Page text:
Virginia Woolf


Virginia Woolf was born in 1882 London. Following the death of her father, Woolf moved with her sister Vanessa and two brothers to the house in Bloomsbury. In 1905, Woolf began to write for the Times Literary Supplement. She composed her first novel, Melymbrosia, from 1909 to 1912. In 1912, she met and married Leonard Woolf, with whom she founded the Hogarth Press. In 1915, Gerald Duckworth published a later version of Melymbrosia under the title The Voyage Out.

Between the two World Wars, Virginia Woolf was at the center of The Bloomsbury group, which included E.M. Forster, Lytton Strachey, Clive Bell, Vanessa Bell, and Duncan Grant, among others. In 1926, Woolf began a passionate romance with writer Vita Sackville-West, for whom she wrote Orlando.

In 1895 and 1915, Virginia Woolf suffered mental breakdowns. These attacks required many weeks of medical treatment. For the rest of her life, she continued to experience milder mood swings and severe headaches. On March 28, 1941, fearing yet another breakdown from which she might not recover, Woolf loaded her pockets with stones and drowned herself in the River Ouse near her Sussex home.

Recognized in her own time and country as one of the most significant of the Modernists, Woolf left sixteen volumes of fiction and essays, in addition to her diaries, letters, and memoirs. In the sixty years following her death, her novels and essays have reached an ever-increasing audience. She is now recognized as one of the most influential writers of the twentieth century. Melymbrosia is her first completed novel.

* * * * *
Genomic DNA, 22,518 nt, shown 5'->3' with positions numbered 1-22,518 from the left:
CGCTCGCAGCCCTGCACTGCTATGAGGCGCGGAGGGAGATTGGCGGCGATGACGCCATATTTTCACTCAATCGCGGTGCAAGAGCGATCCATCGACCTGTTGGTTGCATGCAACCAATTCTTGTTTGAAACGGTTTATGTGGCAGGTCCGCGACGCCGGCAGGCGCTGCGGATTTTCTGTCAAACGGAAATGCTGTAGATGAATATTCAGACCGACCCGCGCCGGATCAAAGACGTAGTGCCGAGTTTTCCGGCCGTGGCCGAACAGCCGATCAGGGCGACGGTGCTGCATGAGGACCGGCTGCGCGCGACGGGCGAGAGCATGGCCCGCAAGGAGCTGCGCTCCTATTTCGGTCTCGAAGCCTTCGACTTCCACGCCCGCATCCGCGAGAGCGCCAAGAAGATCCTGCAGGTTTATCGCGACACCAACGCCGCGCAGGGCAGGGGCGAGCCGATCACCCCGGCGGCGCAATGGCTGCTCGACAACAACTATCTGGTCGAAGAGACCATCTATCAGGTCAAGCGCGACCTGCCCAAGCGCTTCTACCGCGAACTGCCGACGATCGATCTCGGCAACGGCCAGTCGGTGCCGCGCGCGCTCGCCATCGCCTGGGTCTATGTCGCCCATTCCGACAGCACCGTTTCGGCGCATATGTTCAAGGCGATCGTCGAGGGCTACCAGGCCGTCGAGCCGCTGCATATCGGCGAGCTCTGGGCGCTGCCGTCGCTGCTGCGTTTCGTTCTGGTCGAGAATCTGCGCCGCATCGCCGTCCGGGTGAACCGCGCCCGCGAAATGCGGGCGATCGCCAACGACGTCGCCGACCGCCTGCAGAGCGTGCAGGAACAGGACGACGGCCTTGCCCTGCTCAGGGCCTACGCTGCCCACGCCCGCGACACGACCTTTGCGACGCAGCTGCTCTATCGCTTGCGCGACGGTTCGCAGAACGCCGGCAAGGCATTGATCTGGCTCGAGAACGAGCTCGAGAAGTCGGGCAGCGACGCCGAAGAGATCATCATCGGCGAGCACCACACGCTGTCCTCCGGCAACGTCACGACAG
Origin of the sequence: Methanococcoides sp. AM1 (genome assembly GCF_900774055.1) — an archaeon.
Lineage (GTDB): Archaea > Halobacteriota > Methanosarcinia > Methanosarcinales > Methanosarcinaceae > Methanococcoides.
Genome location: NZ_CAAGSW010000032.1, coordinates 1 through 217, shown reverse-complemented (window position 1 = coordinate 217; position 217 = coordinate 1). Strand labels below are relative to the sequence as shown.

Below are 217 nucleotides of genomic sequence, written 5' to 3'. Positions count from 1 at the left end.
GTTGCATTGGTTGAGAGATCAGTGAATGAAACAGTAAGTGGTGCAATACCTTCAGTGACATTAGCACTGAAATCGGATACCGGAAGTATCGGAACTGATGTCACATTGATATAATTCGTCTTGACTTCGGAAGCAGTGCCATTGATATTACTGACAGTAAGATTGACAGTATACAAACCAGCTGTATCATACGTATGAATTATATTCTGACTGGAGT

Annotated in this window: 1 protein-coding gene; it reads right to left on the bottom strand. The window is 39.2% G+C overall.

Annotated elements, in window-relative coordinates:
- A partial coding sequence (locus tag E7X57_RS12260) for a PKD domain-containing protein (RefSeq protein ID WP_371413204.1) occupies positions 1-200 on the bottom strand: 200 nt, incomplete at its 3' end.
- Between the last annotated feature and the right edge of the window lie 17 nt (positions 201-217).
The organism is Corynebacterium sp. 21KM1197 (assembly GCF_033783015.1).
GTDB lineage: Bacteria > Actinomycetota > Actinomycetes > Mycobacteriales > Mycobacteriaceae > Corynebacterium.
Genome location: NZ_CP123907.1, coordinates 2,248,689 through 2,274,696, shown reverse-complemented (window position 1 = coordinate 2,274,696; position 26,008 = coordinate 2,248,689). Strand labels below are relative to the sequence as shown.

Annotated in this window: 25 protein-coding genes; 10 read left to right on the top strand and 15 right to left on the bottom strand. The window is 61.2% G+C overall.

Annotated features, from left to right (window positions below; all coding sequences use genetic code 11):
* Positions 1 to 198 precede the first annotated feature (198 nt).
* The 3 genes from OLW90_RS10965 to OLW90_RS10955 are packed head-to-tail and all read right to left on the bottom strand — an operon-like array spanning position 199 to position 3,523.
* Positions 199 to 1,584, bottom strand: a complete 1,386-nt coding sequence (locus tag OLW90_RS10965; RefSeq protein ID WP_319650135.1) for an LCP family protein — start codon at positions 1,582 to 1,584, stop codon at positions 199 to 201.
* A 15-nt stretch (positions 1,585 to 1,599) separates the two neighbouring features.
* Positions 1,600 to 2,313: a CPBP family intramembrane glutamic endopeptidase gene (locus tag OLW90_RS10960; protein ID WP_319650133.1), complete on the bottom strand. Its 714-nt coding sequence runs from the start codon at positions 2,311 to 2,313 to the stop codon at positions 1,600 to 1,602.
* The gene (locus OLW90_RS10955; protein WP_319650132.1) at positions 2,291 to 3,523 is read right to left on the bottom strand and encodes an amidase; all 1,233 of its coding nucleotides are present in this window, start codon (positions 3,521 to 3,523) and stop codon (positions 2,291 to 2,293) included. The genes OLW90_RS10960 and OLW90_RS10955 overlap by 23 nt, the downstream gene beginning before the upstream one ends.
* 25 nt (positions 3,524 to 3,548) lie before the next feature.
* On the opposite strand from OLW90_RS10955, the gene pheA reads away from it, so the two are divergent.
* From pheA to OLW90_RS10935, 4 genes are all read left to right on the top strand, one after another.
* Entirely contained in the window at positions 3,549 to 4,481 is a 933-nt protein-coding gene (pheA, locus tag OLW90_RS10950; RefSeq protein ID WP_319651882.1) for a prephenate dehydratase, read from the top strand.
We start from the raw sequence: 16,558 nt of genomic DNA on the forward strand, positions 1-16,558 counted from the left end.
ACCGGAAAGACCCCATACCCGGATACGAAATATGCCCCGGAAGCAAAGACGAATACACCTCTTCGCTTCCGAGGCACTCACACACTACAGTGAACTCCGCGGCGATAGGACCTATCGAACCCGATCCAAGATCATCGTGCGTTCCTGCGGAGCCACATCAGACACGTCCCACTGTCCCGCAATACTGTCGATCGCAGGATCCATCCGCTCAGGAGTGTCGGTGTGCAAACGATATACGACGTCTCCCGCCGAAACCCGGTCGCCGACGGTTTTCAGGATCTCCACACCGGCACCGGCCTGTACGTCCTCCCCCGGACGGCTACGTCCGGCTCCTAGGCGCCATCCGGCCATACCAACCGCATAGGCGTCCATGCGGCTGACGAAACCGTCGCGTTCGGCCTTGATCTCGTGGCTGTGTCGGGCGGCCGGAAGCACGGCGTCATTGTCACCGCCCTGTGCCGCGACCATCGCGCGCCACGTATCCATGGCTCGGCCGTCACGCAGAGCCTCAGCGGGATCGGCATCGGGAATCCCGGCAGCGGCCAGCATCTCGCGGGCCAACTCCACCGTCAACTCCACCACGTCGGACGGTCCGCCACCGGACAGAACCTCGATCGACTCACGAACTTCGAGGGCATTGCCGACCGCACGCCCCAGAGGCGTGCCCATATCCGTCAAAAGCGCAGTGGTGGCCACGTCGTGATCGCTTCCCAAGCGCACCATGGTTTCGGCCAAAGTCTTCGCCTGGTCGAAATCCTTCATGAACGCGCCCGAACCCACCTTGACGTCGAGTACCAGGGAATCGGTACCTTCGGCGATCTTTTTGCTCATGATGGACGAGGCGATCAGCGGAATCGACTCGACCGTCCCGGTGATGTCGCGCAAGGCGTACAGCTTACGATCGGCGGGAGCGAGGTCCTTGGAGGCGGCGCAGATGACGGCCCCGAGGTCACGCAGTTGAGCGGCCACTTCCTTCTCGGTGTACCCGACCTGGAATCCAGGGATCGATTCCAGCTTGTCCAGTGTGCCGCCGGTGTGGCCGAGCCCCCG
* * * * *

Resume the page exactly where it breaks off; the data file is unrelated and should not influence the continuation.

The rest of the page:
"Melymbrosia sheds better light than The Voyage Out on the mind of the trailblazing novelist and feminist, who pulled no punches in criticizing sexism and British colonialism....Since Woolf wasn't applying self-censorship as she did to the novel's later versions, the book is a remarkably fresh read, and is something contemporary readers can easily relate to. By uncovering this important volume, DeSalvo has made a significant contribution to literature." — Associated Press

"DeSalvo’s newly edited version of Woolf’s first novel gives us a fresh look at an important modernist writer…a vision of Woolf’s first novel as she would have preferred it." — The Bloomsbury Review

"Melymbrosia…is as covertly and as fiercely seditious as many of Jane Austen’s novels.…The narrative forces upon us the sense of Woolf’s involvement with the most important issues of her day, of her awareness that every encounter between women and men occurs within the context of shifting and conflicting societal forces." — from the Introduction